Otello's stage director interviewed on the Sunday Times
The Sunday Times of Malta of 6 October carried an interview with Enrcio Stinchelli ahead of the forthcoming production of Otello at the Teatru Astra. We are reproducing in full the piece as published in paper. Enrico Stinchelli was speaking to Maria Frendo.
Enrico Stinchelli and I agree on one thing, amongst others, namely, that opera is not for the faint-hearted. Or perhaps it is, we joke, for there is no other art form that portrays more swooning, fainting and a general debilitating of the body and the psyche than opera! Not only a Violetta is susceptible to these moments of impropriety, but even a fearsome Nabucco surrenders to the fate of the gods, albeit momentarily, and a terrifying Otello ends up bereft of his senses. Opera singers have a supreme gift for making of brinkmanship a fine art!
Enrico Stinchelli, the well-known personality in the world of opera whose captivating programme La Barcaccia (www.radio.rai.it/radio3/barcaccia) is celebrating its 25th anniversary this year, is once again entrusted with the production of Otello at Teatru Astra on Thursday 24 and Saturday 26 October. I sense that his enthusiasm for this project is palpable and he reminisces on a previous Otello he produced a few years ago, one which toured Bulgaria, Switzerland, Hungary and Japan. As he sees it, Otello is a must for any director, in much the same way a Hamlet or a King Lear is for a professional actor worth his salt.
We dwell for a few moments on the perplexing irony that despite Otello being an unequivocally beautiful opera, with ravishing melodies and stunning choruses, it is not as much performed as one would expect. Stinchelli says this is because Otello is a very demanding work for the protagonists, musically and psychologically. Otello’s role (Maizuradze Badri) can ruin a singer vocally, one that asks for a robust and powerful texture but which is also capable of singing pianissimo, reaching a high C in the third Act!! Contrary to expectation, Jago (Alessandro Paliaga) is a suave character, exuding charm and refinement, with a voice that barely exceeds a mezzo forte dynamic intensity apart from the Credo. In fact, many baritones misinterpret the role and end up blasting their way right through the part! Desdemona’s role (Miriam Cauchi) is a mix between a lyrical one that encroaches on the dramatic in the last Act, not an easy balance to strike! The orchestral score is symphonic and the first act is a ‘cavallo di battaglia’ for the chorus. Apart from this, like similar Shakespearean tragedies, most notably Macbeth, Otello is a closet tragedy in that so much happens on an intimate level with most of the dramatic intensity developing in small, secluded spaces like a bedroom. Comprehensively, then, fear of Otello is more than understandable!!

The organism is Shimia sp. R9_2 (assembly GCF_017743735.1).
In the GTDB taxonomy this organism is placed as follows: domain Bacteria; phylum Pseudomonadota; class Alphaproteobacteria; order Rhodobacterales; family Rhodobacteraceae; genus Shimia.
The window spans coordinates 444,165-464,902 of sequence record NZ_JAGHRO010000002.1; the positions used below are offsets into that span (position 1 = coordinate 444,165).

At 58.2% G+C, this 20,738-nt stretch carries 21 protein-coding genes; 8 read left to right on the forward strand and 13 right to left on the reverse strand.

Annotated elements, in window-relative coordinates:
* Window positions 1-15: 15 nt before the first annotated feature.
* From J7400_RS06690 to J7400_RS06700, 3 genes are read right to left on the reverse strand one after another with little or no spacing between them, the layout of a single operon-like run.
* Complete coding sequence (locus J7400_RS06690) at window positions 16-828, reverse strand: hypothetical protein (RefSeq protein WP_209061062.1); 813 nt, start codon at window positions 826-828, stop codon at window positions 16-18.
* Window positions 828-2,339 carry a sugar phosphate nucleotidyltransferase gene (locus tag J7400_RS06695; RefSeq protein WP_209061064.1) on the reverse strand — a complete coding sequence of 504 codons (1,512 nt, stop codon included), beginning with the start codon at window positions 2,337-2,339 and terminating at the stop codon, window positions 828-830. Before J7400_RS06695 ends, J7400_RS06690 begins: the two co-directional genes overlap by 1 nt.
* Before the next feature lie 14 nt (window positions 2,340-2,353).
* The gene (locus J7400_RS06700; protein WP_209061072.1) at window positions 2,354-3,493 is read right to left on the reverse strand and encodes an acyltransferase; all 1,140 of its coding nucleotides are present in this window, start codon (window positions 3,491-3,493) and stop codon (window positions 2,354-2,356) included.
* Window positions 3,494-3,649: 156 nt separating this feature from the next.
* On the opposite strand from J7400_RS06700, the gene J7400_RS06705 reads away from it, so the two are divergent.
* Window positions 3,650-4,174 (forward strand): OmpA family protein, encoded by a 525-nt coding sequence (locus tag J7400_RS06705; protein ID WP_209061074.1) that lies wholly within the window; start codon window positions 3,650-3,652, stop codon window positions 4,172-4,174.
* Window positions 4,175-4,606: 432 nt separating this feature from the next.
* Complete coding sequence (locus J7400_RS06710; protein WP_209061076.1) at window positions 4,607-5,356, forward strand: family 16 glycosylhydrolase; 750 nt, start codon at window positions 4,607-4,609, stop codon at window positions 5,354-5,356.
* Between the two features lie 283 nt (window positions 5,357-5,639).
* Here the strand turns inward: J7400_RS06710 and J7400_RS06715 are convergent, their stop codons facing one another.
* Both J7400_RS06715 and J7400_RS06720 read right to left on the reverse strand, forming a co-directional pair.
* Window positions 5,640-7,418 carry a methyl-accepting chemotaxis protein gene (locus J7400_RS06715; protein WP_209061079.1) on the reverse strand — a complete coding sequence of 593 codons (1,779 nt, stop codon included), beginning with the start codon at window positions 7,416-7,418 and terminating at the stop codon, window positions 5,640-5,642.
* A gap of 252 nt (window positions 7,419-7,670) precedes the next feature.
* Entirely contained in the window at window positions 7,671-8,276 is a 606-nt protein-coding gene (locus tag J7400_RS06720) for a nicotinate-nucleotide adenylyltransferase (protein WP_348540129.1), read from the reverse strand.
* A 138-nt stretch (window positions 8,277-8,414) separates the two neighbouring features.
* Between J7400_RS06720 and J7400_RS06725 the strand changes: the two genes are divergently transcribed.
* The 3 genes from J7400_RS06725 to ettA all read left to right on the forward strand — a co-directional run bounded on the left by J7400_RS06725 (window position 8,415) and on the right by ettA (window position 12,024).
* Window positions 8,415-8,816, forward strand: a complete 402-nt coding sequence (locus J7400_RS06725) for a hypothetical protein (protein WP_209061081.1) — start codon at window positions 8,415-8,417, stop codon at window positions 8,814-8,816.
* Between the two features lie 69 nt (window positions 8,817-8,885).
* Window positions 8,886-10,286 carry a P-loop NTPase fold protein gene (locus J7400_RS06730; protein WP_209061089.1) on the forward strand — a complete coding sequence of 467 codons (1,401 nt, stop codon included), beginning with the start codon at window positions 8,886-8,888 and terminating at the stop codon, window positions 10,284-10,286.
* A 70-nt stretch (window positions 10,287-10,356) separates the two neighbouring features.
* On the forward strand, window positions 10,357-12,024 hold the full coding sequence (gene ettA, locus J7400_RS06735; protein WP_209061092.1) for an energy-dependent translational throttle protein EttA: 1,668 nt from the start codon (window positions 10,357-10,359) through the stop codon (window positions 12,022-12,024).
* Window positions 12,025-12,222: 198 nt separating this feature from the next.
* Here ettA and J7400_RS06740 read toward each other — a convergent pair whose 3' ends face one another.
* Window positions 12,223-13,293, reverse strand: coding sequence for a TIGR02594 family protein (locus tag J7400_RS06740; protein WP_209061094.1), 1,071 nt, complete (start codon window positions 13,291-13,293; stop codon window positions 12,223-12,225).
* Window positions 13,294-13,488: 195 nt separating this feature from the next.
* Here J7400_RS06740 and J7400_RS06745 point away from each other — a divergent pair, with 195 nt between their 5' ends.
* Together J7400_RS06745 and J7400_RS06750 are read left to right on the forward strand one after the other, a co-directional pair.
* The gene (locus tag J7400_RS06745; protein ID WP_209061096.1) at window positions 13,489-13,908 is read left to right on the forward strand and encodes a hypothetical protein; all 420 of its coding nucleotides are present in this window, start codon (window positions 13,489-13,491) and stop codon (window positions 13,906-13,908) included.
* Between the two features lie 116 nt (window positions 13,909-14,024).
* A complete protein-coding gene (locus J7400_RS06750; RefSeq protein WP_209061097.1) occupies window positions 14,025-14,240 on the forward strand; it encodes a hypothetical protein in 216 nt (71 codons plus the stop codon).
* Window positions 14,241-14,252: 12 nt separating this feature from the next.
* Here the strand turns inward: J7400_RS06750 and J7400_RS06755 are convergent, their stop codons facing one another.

We spoke of liberties taken with the Shakespearean text, with omissions and additions that have raised more than the proverbial eyebrow over the centuries, such as the insertion of an unbelievable Credo (pun intended). Enrico agrees that the stark omission of the First Act attests to the desire on the part of Verdi to name the opera Jago instead of Otello. In fact, the presence of this diabolical figure is ubiquitous and his final cry of outrage “No” is a negation not only in grammatical terms but one that acts as a blasphemous Amen to a perverse Credo.
On a personal note, Enrico is delighted to find himself working once again with the team of volunteers at Teatru Astra. For Enrico, working at the Astra is making Art at 360º, as he puts it. Trying to tease out some indications as to how the production will be like, Enrico looks mischievous and, while not wishing to divulge all the secrets of his trade, he does say that it will be the most spectacular of his productions so far at the Astra. Remembering his Norma and Madama Butterfly, this news is enough to send opera lovers into paroxysms of expectation! He does let on that he will be using the almost forgotten ‘Ballabile’ of the Third Act, a wonderful piece of music that is hardly ever performed. He also whispers that a big ship will sail on stage. He stops there ... but not before affirming that a combination of technological innovation and subtle and intelligent use of lighting combined with traditional expectation is a recipe for success in the world of opera.
I left with more than a conviction that once again opera lovers are in for a spectacular and aural treat! While the stage will end up littered with dead bodies (and this not because of excessive swooning) opera lovers are promised all the ingredients which will make them leave the theatre full of life!
Otello, conducted by Joseph Vella, will be staged at the Teatru Astra, Gozo, opening this year’s twelfth edition of the theatre’s annual cultural Festival Mediterranea.